The pool of hedge providers is more diverse, but the level of engagement of different players varies. Active players include banks that have a power sector presence with brokers and energy traders also making up a large share of the market. Smaller hedge providers are often willing to take more risks the some large banks. Weather related hedging is usually provided by weather insurance companies and (re)insurance firms like Swiss Re and Nephila Capital.Many existing US projects with a PPA are facing contract expiration in 2017. Naturally, they are looking to renew their contracts or find new counter-parties to secure a stable cash flow. These facilities have an advantage over new projects in that they have many years of performance history and the capacity factor is known.
Corporate renewable energy purchases have spiked in recent years primarily driven by sustainability mandates. About one-third of wind PPA’s and 50% of solar contracts in 2015 involved corporate engagement. Corporates are also starting to show more interest in offsite projects as the emergence of virtual PPA’s enables them to contract larger projects, typically located outside of their major consumption locations. This is turn makes it faster for them to report that they’ve met their corporate sustainability goals. Finally, corporates typically procure from developers or utilities, usually with the assistance of a third-party advisor, consultant, broker or bank.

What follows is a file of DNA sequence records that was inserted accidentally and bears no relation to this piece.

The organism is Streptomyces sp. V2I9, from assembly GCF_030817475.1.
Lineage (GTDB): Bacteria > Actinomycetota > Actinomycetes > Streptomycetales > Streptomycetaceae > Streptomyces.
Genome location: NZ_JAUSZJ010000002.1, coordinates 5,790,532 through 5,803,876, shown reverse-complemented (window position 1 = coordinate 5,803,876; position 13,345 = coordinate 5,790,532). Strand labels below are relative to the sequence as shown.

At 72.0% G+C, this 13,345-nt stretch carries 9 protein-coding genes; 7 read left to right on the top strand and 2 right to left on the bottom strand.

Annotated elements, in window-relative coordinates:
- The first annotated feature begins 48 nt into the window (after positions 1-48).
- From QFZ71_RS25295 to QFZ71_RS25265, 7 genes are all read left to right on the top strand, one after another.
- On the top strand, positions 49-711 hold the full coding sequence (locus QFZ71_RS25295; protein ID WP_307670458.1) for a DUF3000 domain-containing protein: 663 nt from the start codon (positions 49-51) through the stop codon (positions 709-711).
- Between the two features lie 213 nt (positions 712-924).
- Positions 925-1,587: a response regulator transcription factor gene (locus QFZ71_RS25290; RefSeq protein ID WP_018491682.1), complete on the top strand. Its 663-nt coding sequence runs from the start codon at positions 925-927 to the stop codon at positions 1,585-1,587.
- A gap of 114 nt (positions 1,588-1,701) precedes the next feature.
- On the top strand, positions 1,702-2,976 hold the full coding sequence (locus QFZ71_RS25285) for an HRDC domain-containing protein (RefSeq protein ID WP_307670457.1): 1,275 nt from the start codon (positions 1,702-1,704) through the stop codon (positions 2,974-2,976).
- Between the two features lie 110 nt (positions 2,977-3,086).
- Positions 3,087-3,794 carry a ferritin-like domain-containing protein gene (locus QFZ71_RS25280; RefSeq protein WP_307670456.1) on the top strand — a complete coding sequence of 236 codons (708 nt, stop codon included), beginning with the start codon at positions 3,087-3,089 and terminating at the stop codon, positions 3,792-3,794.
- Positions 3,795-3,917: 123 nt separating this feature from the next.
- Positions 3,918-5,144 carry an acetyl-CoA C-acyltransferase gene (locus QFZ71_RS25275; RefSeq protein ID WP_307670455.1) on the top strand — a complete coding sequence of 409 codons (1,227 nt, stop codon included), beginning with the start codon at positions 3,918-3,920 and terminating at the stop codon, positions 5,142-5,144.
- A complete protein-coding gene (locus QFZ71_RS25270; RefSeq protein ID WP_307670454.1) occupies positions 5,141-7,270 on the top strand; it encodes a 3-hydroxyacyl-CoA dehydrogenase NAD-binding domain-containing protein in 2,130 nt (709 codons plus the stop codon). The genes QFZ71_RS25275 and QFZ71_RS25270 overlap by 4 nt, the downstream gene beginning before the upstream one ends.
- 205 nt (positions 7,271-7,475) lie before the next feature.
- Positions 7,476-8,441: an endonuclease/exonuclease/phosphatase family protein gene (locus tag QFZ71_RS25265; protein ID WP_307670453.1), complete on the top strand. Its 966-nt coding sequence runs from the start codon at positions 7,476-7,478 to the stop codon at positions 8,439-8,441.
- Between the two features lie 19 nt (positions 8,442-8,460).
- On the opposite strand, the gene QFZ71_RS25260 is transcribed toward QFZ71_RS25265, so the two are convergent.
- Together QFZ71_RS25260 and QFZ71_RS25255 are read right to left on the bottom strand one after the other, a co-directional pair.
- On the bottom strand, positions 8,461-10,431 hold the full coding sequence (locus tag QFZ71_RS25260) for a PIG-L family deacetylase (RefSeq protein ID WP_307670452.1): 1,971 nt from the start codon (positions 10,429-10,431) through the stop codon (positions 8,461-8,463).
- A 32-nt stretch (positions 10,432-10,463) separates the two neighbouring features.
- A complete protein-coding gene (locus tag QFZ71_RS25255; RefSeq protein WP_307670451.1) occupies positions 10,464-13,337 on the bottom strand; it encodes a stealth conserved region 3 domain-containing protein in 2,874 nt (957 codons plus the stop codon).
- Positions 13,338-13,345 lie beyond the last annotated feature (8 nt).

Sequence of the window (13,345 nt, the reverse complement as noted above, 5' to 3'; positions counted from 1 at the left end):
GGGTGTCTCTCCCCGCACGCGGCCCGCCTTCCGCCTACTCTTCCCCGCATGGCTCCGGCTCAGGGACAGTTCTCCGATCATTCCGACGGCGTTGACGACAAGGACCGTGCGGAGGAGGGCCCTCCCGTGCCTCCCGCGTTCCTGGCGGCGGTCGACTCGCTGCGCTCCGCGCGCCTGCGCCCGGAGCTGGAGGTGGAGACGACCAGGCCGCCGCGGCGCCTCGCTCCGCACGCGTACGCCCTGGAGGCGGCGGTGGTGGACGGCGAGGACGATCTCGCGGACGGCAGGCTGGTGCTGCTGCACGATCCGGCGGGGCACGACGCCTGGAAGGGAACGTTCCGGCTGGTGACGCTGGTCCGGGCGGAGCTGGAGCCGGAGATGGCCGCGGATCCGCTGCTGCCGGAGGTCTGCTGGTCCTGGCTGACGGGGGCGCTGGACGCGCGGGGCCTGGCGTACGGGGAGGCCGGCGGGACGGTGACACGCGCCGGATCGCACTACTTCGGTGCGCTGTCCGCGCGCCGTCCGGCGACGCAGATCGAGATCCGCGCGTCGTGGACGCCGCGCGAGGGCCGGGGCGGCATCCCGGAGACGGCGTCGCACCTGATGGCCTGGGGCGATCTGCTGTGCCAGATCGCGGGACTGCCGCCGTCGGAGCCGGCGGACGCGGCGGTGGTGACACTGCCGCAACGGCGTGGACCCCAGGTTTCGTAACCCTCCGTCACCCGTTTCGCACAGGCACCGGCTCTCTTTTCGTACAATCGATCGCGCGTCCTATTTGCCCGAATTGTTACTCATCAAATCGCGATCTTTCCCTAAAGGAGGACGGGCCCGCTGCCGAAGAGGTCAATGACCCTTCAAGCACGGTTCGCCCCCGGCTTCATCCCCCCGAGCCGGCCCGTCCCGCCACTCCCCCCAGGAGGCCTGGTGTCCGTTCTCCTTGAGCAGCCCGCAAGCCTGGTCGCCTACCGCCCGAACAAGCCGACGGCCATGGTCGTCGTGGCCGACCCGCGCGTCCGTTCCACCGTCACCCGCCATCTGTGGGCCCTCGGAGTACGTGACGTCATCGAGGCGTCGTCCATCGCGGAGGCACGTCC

The future of power hedging
Power hedging products gained traction roughly a decade ago, but the sector has slowed down since the heydays of the 2007 to 2009. The corporate virtual PPA’s are driving a large chunk of the demand for non-traditional power offtake products. How the PPA contract market will evolve depends upon on (1) the risk appetite for projects where existing plants and (2) the risk appetite of hedge providers.
Corporate demand for PPA’s grew steadily through 2015 and it can be expected to continue whilst the structure of these contracts will becoming more bespoke; whilst developers do not want to split a project across multiple offtakers, project size can hold-back many corporates.
As for hedges other than corporate offtake arrangements, more standardization will be necessary for the market to become more liquid and to support the future of renewable energy financing. Standardization will reduce transaction costs, increase liquidity and improve transparency.
Although standardization would help the market develop, a recent survey by PwC revealed that the corporate appetite is still focused on bespoke terms. Thus, this suggests that the market for these hedges will stay concentrated in the OTC space. Regardless, new hedging arrangements are likely to keep cropping up as providers create bespoke products to address the carious risks a diverse pool of hedge seekers are trying to mitigate.
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- Bloomberg – US renewable energy offtake options